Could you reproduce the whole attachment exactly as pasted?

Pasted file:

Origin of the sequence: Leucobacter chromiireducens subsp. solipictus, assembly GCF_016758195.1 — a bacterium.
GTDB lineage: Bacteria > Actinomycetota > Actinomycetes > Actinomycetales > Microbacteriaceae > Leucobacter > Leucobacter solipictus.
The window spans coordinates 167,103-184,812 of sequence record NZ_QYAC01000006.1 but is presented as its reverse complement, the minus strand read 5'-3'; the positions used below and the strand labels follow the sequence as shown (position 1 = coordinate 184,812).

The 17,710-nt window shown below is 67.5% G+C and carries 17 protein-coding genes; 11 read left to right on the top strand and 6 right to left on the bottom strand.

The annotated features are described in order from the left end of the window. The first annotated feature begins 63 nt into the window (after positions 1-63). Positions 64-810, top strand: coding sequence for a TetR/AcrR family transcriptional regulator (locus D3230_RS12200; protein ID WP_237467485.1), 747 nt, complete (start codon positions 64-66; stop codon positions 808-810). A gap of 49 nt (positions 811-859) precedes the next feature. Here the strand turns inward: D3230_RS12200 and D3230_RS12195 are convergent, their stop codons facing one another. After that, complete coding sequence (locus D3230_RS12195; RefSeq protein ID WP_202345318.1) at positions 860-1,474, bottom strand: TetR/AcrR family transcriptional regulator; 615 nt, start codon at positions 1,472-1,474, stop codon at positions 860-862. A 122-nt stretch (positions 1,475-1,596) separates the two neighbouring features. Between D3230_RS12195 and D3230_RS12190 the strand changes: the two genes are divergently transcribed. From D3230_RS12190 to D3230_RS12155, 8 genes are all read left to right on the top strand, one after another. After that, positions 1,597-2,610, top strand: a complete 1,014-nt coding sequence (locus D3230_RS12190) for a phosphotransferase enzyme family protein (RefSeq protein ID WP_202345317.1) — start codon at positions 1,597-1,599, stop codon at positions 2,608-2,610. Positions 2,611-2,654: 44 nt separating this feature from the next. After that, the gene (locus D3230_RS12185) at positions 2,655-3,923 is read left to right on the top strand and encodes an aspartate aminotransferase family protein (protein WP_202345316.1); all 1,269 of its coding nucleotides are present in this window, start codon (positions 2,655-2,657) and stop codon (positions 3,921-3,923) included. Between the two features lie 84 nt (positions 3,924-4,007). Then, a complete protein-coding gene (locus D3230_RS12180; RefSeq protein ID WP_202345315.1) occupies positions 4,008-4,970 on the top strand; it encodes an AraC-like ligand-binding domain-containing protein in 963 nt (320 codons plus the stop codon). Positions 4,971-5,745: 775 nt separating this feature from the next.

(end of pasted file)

Origin of the sequence: Leucobacter chromiireducens subsp. solipictus, assembly GCF_016758195.1 — a bacterium.
GTDB lineage: Bacteria > Actinomycetota > Actinomycetes > Actinomycetales > Microbacteriaceae > Leucobacter > Leucobacter solipictus.
The window spans coordinates 167,103-184,812 of sequence record NZ_QYAC01000006.1 but is presented as its reverse complement, the minus strand read 5'-3'; the positions used below and the strand labels follow the sequence as shown (position 1 = coordinate 184,812).

The 17,710-nt window shown below is 67.5% G+C and carries 17 protein-coding genes; 11 read left to right on the top strand and 6 right to left on the bottom strand.

The annotated features are described in order from the left end of the window. The first annotated feature begins 63 nt into the window (after positions 1-63). Positions 64-810, top strand: coding sequence for a TetR/AcrR family transcriptional regulator (locus D3230_RS12200; protein ID WP_237467485.1), 747 nt, complete (start codon positions 64-66; stop codon positions 808-810). A gap of 49 nt (positions 811-859) precedes the next feature. Here the strand turns inward: D3230_RS12200 and D3230_RS12195 are convergent, their stop codons facing one another. After that, complete coding sequence (locus D3230_RS12195; RefSeq protein ID WP_202345318.1) at positions 860-1,474, bottom strand: TetR/AcrR family transcriptional regulator; 615 nt, start codon at positions 1,472-1,474, stop codon at positions 860-862. A 122-nt stretch (positions 1,475-1,596) separates the two neighbouring features. Between D3230_RS12195 and D3230_RS12190 the strand changes: the two genes are divergently transcribed. From D3230_RS12190 to D3230_RS12155, 8 genes are all read left to right on the top strand, one after another. After that, positions 1,597-2,610, top strand: a complete 1,014-nt coding sequence (locus D3230_RS12190) for a phosphotransferase enzyme family protein (RefSeq protein ID WP_202345317.1) — start codon at positions 1,597-1,599, stop codon at positions 2,608-2,610. Positions 2,611-2,654: 44 nt separating this feature from the next. After that, the gene (locus D3230_RS12185) at positions 2,655-3,923 is read left to right on the top strand and encodes an aspartate aminotransferase family protein (protein WP_202345316.1); all 1,269 of its coding nucleotides are present in this window, start codon (positions 2,655-2,657) and stop codon (positions 3,921-3,923) included. Between the two features lie 84 nt (positions 3,924-4,007). Then, a complete protein-coding gene (locus D3230_RS12180; RefSeq protein ID WP_202345315.1) occupies positions 4,008-4,970 on the top strand; it encodes an AraC-like ligand-binding domain-containing protein in 963 nt (320 codons plus the stop codon). Positions 4,971-5,745: 775 nt separating this feature from the next.